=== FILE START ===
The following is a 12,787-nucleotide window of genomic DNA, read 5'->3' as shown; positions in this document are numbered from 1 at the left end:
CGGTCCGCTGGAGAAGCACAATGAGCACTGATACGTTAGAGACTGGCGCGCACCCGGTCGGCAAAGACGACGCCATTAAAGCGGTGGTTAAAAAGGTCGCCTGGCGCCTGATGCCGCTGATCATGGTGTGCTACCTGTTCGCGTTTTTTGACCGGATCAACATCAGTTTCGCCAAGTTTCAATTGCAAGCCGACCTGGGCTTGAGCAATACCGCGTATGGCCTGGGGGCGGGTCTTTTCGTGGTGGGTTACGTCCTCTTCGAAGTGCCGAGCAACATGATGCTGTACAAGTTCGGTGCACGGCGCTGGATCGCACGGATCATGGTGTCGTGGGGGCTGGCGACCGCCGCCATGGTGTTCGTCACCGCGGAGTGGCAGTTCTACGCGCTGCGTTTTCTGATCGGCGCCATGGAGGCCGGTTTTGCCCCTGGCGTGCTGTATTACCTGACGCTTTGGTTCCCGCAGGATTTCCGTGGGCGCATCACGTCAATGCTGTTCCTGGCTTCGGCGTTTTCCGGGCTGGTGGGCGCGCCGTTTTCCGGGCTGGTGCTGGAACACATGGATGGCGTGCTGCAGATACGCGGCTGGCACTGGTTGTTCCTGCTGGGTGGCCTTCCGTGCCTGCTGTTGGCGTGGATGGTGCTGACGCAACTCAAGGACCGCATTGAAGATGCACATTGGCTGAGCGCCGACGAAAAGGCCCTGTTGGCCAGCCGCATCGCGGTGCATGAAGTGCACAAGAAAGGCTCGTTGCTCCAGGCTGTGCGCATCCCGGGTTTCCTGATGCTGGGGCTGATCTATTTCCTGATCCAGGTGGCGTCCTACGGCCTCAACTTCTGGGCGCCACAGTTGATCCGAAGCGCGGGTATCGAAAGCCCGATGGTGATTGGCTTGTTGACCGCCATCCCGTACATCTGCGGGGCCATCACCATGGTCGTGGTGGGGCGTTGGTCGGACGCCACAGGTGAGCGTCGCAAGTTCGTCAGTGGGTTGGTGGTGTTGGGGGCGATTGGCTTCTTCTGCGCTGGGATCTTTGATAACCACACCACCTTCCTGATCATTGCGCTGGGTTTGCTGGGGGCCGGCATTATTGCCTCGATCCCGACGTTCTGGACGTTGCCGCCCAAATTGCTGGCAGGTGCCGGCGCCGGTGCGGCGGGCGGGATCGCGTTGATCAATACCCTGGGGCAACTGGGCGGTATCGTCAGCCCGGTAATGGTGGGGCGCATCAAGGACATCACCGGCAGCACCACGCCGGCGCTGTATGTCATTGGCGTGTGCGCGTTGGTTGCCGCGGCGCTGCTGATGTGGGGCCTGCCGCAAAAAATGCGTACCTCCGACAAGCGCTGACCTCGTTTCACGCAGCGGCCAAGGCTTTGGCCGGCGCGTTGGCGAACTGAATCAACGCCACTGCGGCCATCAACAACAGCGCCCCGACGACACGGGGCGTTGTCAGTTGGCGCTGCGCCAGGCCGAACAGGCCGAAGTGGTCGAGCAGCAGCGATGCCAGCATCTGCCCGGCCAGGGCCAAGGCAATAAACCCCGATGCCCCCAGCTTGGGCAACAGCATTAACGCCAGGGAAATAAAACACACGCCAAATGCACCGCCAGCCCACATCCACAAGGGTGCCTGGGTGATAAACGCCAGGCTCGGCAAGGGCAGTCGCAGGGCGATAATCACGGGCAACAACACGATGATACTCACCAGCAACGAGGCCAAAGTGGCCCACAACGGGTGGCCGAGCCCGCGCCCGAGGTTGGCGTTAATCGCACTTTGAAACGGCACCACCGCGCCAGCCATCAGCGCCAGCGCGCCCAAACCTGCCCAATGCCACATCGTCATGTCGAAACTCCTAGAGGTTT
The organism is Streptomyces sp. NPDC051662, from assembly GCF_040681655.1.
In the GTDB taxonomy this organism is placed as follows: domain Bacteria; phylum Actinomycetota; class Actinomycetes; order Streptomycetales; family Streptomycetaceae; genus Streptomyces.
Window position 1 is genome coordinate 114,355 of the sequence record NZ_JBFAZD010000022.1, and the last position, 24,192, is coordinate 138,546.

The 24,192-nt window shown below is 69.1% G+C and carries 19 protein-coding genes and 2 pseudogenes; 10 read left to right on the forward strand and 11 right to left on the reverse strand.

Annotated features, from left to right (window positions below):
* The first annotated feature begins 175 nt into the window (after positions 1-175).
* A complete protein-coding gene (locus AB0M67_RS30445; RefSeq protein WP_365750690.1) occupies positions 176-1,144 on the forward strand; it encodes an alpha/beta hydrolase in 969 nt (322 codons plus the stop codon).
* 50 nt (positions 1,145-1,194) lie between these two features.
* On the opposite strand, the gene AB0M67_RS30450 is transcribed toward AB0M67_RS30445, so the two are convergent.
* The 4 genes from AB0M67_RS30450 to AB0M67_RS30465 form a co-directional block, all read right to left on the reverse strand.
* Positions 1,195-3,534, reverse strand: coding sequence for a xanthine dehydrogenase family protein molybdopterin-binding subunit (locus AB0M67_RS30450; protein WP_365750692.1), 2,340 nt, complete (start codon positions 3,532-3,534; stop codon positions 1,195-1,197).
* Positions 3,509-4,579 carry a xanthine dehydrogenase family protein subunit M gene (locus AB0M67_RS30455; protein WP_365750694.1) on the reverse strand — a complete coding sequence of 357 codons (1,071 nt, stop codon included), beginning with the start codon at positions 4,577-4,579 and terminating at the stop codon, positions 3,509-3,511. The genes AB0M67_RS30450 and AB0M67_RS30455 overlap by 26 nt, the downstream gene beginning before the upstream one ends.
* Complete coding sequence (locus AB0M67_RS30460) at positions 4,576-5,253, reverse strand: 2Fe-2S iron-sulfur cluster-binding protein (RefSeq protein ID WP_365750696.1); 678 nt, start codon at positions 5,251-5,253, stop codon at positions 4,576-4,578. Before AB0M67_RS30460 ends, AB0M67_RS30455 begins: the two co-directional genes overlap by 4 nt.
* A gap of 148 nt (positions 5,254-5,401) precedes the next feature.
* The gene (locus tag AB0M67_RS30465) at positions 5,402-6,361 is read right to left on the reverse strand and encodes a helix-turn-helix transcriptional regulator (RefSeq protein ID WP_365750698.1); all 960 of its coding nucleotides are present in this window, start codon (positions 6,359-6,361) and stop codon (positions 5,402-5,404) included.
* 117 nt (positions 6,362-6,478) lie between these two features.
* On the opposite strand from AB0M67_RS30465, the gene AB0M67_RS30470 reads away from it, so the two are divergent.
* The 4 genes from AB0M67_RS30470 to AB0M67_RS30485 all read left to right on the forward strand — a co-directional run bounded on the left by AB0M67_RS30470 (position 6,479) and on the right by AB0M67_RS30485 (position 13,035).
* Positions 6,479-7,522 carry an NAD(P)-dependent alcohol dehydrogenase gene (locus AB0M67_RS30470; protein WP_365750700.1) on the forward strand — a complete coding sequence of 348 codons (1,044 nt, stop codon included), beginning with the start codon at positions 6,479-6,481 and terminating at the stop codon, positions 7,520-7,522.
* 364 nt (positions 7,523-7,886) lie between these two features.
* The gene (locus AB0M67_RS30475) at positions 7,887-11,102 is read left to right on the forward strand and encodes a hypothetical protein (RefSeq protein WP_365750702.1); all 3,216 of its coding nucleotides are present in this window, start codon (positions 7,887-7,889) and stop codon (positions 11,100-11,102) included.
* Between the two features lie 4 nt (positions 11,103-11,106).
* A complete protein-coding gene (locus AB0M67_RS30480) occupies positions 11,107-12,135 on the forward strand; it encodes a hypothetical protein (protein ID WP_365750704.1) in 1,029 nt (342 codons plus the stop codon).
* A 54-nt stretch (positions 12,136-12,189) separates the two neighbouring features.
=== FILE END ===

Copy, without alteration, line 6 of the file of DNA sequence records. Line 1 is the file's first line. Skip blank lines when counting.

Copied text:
The 24,192-nt window shown below is 69.1% G+C and carries 19 protein-coding genes and 2 pseudogenes; 10 read left to right on the forward strand and 11 right to left on the reverse strand.